The catalyst of the instant invention is a new class of heterogeneous catalysts displaying exceptionally valuable properties in organic compound conversion processes. The catalyst hereby provided comprises a substrate having certain specific and essential modifications. The substrate may be one of a number of solid porous inoganic oxides or zeolites having surface hydroxyl groups, provided that said inorganic oxides has a minimum surface area of about 10 m2 /g and pores with a minimum pore diameter of about 5 Angstrom Units. Non-limiting examples of said substrate include those having a major component of silica or alumina or both, such as, for example, alumina, siliceous materials, open lattice clays and crystalline aluminosilicates.

Non-limiting examples of siliceous materials useful as said substrate include silica and combinations thereof with oxides of metals of Groups II-A, III-A, IIIB, IVA, IV-B and V-B of the Periodic Table of Elements, such as, for examle, silica-alumina, silica-magnesia, silica-zirconia, silica-thoria, silica-berylia, silica-titania, as well as ternary compositions of silica, such as, for example, silica-alumina-thoria and silica-alumina-zirconia.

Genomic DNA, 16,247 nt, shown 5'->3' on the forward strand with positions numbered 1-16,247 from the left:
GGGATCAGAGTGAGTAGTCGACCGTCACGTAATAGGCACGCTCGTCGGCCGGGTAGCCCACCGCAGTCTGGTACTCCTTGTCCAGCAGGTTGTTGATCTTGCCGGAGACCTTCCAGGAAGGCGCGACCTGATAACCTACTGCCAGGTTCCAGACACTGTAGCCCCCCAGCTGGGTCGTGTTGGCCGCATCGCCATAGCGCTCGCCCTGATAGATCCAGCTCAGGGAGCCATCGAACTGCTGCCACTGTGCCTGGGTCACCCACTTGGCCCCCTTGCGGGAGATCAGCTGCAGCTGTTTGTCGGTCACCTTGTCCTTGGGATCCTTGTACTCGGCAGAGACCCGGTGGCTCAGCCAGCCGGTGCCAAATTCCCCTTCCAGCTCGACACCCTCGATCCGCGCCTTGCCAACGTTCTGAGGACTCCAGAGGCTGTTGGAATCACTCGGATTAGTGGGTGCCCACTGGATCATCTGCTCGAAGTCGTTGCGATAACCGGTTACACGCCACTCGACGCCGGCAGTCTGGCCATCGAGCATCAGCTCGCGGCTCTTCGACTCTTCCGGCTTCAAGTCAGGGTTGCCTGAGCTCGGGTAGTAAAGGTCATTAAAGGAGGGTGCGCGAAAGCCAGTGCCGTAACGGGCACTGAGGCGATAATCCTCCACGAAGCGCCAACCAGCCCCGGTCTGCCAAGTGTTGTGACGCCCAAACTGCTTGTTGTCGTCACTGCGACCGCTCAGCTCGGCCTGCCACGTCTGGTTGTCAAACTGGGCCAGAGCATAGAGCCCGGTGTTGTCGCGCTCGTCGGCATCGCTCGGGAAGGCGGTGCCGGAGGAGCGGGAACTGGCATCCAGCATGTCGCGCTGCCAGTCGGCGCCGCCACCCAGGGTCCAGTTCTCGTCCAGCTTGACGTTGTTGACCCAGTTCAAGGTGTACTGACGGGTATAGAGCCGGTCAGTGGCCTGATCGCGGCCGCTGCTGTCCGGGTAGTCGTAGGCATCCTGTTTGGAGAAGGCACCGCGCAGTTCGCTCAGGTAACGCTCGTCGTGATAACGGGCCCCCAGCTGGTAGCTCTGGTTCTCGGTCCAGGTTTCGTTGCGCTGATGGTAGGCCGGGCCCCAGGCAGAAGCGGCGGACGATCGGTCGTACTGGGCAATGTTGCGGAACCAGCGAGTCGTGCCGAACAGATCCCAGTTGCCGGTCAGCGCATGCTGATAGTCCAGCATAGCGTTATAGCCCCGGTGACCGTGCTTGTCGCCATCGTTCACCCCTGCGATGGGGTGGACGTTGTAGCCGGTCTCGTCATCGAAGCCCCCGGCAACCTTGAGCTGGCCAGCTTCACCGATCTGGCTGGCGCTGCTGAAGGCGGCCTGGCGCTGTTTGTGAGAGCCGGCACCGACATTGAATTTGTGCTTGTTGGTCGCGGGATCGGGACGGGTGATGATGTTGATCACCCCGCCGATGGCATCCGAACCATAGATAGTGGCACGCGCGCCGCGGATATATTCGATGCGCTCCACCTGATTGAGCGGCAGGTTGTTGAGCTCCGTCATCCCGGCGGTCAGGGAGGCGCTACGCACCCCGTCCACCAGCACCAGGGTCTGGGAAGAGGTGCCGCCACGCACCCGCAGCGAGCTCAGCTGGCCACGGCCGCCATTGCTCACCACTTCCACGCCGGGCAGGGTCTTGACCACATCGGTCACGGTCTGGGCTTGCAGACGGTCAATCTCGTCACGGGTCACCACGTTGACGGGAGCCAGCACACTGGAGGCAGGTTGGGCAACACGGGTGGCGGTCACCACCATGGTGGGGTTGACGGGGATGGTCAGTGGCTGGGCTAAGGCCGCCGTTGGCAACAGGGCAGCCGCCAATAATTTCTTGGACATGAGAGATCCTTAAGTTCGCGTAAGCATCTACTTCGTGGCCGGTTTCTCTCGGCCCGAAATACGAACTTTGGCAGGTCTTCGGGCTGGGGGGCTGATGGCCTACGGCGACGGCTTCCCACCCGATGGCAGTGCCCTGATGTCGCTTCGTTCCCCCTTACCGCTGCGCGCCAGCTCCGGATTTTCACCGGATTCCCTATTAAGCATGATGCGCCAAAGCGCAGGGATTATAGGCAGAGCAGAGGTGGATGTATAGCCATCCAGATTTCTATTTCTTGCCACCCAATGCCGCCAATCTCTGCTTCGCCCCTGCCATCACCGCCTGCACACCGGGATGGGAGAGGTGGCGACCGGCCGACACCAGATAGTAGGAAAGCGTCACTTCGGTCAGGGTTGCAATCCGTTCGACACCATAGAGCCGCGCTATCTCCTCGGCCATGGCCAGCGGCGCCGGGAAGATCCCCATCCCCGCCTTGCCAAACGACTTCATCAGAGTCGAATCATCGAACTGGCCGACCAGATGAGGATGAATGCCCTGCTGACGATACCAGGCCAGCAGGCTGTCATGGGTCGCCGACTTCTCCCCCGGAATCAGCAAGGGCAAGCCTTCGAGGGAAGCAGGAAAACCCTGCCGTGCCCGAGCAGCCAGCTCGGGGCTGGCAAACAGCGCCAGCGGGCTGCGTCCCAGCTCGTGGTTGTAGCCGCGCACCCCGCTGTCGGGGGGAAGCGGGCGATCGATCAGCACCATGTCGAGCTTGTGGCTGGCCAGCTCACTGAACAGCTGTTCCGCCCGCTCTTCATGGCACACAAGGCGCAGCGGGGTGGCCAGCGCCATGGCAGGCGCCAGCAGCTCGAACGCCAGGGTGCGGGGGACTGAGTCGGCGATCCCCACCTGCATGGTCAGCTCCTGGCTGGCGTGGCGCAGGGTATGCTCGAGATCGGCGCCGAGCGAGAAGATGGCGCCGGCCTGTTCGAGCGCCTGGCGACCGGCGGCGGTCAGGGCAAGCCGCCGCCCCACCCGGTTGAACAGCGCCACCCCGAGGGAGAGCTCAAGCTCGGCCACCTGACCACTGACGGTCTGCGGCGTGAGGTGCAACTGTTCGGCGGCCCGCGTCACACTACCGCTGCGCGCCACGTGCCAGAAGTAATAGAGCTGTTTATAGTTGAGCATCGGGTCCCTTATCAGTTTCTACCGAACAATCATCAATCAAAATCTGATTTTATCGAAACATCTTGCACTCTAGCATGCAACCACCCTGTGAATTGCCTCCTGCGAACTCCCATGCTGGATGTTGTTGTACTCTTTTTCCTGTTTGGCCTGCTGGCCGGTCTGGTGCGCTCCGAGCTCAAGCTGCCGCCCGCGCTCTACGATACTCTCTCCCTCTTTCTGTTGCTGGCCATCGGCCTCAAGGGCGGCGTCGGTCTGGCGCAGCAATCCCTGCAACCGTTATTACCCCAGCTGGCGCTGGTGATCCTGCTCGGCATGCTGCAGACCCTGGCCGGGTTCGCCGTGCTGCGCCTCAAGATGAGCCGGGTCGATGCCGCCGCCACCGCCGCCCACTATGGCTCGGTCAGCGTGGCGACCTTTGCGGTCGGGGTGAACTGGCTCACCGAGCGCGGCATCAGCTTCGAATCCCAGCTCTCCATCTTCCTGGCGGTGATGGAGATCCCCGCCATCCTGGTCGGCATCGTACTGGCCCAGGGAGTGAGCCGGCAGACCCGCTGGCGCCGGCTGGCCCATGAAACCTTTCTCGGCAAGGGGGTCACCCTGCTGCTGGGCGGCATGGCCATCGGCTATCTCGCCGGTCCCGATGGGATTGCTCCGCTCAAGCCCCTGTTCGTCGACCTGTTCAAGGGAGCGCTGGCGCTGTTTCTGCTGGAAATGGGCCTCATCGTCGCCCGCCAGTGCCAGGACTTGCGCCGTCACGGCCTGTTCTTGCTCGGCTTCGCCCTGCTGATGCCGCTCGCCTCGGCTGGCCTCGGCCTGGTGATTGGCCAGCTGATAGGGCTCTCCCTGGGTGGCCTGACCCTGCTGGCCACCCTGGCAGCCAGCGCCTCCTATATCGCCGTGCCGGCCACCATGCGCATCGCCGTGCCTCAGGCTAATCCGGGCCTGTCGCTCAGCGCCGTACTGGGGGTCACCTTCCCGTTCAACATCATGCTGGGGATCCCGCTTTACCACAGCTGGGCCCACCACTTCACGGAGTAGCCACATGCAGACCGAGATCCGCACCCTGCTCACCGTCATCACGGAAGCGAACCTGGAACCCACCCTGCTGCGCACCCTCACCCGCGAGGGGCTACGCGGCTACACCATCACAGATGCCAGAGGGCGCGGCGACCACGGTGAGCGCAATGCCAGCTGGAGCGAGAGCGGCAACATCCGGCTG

Non-limiting examples of crystalline aluminosilicate materials useful as the substrate of the present catalyst include the synthetic zeolites X, Y, ZSM-4, ZSM-5, ZSM-11, ZSM-21 and others, and naturally occurring zeolites, such as erionite, faujasite, mordenite and others.

Non-limiting examples of open lattice clays useful as the substrate of the present catalyst include bentonite and montmorillonite and others.

The solid porous refractory oxide for use herein as said substrate may have deposited or exchanged thereon one or more of various metal components in keeping with the spirit and scope of the invention. For example, alumina and a siliceous material as above defined may have deposited thereon a metal of Groups VIB or VIII of the Periodic Table of the Elements, e.g. Co and Mo, or an oxide of such a metal, e.g. MoO3 and CrO3. Also, for example, a crystalline aluminosilicate for use herein may have exchanged thereon hydrogen or metal cations of Group IA-VIII of the Periodic Table, especially metals of Groups II and III, including the rare earth metals, tin, lead, metals of the actinide series, antimony, bismuth and chromium or combinations thereof. Further, a crystalline aluminosilicate for use herein may be incorporated into a naturally-occurring inorganic material, such as, for example clay and metal oxides.